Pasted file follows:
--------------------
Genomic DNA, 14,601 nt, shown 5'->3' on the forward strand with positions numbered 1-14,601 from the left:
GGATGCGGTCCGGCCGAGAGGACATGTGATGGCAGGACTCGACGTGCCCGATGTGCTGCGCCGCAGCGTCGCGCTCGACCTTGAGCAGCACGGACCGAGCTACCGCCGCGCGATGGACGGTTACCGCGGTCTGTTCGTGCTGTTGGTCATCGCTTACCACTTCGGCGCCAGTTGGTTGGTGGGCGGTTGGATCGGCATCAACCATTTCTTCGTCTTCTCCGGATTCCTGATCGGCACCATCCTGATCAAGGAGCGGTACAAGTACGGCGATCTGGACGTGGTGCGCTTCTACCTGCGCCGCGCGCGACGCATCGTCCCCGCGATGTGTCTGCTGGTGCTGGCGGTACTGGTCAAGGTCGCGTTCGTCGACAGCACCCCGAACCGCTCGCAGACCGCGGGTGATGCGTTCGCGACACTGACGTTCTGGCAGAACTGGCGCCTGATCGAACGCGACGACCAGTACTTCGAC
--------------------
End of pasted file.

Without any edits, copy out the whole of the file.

Genomic DNA, 14,601 nt, shown 5'->3' on the forward strand with positions numbered 1-14,601 from the left:
GGATGCGGTCCGGCCGAGAGGACATGTGATGGCAGGACTCGACGTGCCCGATGTGCTGCGCCGCAGCGTCGCGCTCGACCTTGAGCAGCACGGACCGAGCTACCGCCGCGCGATGGACGGTTACCGCGGTCTGTTCGTGCTGTTGGTCATCGCTTACCACTTCGGCGCCAGTTGGTTGGTGGGCGGTTGGATCGGCATCAACCATTTCTTCGTCTTCTCCGGATTCCTGATCGGCACCATCCTGATCAAGGAGCGGTACAAGTACGGCGATCTGGACGTGGTGCGCTTCTACCTGCGCCGCGCGCGACGCATCGTCCCCGCGATGTGTCTGCTGGTGCTGGCGGTACTGGTCAAGGTCGCGTTCGTCGACAGCACCCCGAACCGCTCGCAGACCGCGGGTGATGCGTTCGCGACACTGACGTTCTGGCAGAACTGGCGCCTGATCGAACGCGACGACCAGTACTTCGAC